From the March 2005 issue

If neutron stars don’t produce energy from fusion, like normal stars, how can they shine in visible light?

By | Published: March 1, 2005 | Last updated on May 18, 2023
Neutron star
Although it is true that neutron stars have, for the most part, consumed all their internal thermonuclear fuel, they tap into other energy sources to produce light. Indeed, neutron stars are remarkably “resourceful” and employ a variety of physical mechanisms to make themselves visible.

A newborn neutron star is incredibly hot — it is, after all, the surviving core of a star that has just collapsed and exploded as a supernova. Gravitational energy released during the star’s collapse represents almost 10 percent of its rest-mass energy. For comparison, the fusion of hydrogen to helium releases less than 1 percent of the rest-mass energy of the particles involved. Thanks to this efficient release of gravitational energy, the temperature at the center of a newborn neutron star can reach 500 billion kelvins.

The neutron star loses most of this energy in a matter of minutes, as neutrinos race from the star’s core. The remaining energy radiates slowly from the star’s surface. Even after a million years, the surface temperature of a neutron star can be several hundred thousand kelvins. An object this hot will shine mostly in the extreme-ultraviolet and soft-X-ray regions of the electromagnetic spectrum, but it will radiate visible light as well.

So neutron stars can be thought of as glowing embers, slowly dissipating the heat generated when they formed. Just how fast they cool depends on the physical properties of their interiors. By measuring neutron-star surface temperatures and ages, astrophysicists hope to learn about the exotic physics occurring within them. One object that has a lot to tell us is RX J1856-3754, an isolated neutron star some 560 light-years away in the southern constellation Corona Australis. As the closest and brightest neutron star known with emissions dominated by heat-flow, RX J1856-3754 allows astronomers a unique opportunity to study, in effect, its bare surface.

Rotation offers another energy source for neutron stars. They spin rapidly at birth because the collapsing pre-supernova star “spins up” — much as a spinning ice skater does when she pulls in her arms. Think of the neutron star as a massive flywheel, storing an enormous amount of rotational energy. It’s likely neutron stars also are born magnetized. With both a strong magnetic field and fast rotation, a neutron star produces strong electromagnetic currents that can accelerate charged particles to high speeds, producing radiation over a broad range of wavelengths, including light.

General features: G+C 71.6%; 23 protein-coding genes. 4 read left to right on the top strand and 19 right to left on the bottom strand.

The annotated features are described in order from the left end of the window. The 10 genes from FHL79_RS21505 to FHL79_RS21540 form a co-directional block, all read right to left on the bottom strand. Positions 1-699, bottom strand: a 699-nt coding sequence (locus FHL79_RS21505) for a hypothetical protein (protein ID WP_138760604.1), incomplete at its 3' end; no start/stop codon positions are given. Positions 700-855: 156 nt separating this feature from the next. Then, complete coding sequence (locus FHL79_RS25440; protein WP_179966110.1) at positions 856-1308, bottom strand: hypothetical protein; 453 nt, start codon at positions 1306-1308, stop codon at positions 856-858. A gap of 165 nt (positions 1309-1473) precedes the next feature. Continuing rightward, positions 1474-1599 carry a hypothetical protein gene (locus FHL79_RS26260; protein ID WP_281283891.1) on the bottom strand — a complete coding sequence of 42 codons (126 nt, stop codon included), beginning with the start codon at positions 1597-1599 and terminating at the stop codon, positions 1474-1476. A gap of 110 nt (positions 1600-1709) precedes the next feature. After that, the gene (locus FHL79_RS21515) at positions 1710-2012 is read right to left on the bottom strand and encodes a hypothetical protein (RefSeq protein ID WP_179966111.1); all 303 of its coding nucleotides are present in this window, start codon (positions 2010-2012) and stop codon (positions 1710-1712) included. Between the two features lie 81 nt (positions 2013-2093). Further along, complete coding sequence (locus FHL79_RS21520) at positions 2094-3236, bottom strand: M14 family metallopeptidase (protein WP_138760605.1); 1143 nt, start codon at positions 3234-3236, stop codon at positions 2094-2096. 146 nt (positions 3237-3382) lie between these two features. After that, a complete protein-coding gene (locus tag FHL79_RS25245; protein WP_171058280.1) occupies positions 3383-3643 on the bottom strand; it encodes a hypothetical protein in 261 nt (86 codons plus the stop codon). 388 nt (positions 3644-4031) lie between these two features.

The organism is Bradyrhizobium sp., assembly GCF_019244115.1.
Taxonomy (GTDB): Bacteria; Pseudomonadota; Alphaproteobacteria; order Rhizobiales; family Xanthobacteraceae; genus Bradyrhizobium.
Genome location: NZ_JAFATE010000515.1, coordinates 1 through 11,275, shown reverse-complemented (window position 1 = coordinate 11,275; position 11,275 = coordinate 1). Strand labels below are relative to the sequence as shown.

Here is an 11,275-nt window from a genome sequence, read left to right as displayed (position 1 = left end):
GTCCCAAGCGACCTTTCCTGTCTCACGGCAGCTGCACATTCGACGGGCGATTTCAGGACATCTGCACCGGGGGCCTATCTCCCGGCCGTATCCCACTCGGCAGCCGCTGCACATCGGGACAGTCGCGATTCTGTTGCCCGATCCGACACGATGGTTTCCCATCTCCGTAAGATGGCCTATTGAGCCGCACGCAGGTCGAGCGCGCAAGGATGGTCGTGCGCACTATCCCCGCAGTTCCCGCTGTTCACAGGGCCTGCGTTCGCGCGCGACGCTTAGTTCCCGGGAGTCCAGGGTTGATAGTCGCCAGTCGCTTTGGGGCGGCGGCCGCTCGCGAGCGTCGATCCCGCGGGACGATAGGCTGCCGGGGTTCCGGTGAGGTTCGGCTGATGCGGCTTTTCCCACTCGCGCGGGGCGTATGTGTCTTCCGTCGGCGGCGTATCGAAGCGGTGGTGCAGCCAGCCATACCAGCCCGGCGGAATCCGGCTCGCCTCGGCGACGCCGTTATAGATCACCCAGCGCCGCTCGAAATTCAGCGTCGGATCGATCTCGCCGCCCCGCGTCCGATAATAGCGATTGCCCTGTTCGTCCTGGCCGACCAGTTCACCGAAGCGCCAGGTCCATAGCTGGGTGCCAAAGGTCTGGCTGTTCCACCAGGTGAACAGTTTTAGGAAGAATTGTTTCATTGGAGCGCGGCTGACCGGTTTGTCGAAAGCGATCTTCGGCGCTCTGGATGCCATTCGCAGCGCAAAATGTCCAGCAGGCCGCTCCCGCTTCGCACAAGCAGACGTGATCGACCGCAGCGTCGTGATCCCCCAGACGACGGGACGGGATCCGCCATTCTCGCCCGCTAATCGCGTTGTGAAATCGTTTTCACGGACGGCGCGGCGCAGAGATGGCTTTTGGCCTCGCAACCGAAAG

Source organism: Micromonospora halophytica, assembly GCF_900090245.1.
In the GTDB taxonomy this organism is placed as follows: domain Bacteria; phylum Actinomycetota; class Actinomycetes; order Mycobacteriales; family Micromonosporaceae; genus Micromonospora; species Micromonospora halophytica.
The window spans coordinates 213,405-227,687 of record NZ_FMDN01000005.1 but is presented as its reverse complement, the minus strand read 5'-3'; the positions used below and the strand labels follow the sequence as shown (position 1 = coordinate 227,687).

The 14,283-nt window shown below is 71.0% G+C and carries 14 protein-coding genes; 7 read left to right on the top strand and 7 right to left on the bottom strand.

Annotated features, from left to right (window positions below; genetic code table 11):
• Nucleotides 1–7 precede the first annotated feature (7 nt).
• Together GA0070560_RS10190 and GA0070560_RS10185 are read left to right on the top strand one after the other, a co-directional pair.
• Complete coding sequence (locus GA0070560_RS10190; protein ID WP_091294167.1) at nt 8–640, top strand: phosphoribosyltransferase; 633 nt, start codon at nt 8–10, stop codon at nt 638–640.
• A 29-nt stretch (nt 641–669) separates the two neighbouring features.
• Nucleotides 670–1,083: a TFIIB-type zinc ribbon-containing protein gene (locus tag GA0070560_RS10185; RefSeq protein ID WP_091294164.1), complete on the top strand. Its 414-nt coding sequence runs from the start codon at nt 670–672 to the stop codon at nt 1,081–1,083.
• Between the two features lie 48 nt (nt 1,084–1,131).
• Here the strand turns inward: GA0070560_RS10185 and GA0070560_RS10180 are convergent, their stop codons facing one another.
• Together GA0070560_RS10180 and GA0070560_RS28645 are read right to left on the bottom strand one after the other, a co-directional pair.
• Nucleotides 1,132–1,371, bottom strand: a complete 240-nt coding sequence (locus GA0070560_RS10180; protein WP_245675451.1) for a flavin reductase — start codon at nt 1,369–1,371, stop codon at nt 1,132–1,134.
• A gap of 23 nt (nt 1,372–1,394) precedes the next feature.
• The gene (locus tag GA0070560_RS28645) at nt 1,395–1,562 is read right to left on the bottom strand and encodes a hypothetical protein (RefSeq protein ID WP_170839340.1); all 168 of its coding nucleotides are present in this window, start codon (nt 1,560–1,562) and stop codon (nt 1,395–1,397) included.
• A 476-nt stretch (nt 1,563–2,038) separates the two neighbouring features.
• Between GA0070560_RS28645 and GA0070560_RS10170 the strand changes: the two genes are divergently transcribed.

The pulsar at the heart of the Crab Nebula, which spins on its axis about 30 times each second, is the most famous example of a fast-spinning, magnetized neutron star. But the Crab pulsar is steadily slowing down by about 13 nanoseconds every year. This miniscule change in its rotational period amounts to a loss of far more energy than we observe as visible light from the pulsar, although astronomers debate just how rotational energy is converted into light.

Some neutron stars do produce energy by thermonuclear fusion on their surfaces. This happens in close binary systems where matter flows from a normal star to a neutron star, a setup responsible for some of the brightest X-ray sources in the sky. The donor star supplies material rich in hydrogen and helium, which becomes heated and compressed as it piles up in a layer on the neutron star’s surface.

Eventually, the density and temperature of this layer become high enough to trigger a thermonuclear runaway. In seconds, light elements fuse into a complex mix of heavy elements and, in the process, release a prodigious amount of energy — the equivalent of more than one hundred 15-megaton thermonuclear bombs exploding over every square centimeter of the neutron star’s surface. The explosion heats the star’s surface to several billion kelvins. Astronomers call such events X-ray bursts.

About 80 X-ray-bursting neutron stars are known in our galaxy; each can erupt several times a day. A burst radiates most of its energy as X rays and a small fraction as light. But the X rays shine on both the accretion disk and the companion star, heating them strongly and increasing the total light we see coming from the binary. By studying simultaneously the X-ray and optical signals, astronomers can deduce the size and distribution of matter within the binary system. — TOD STROHMAYER, GODDARD SPACE FLIGHT CENTER, GREENBELT, MARYLAND

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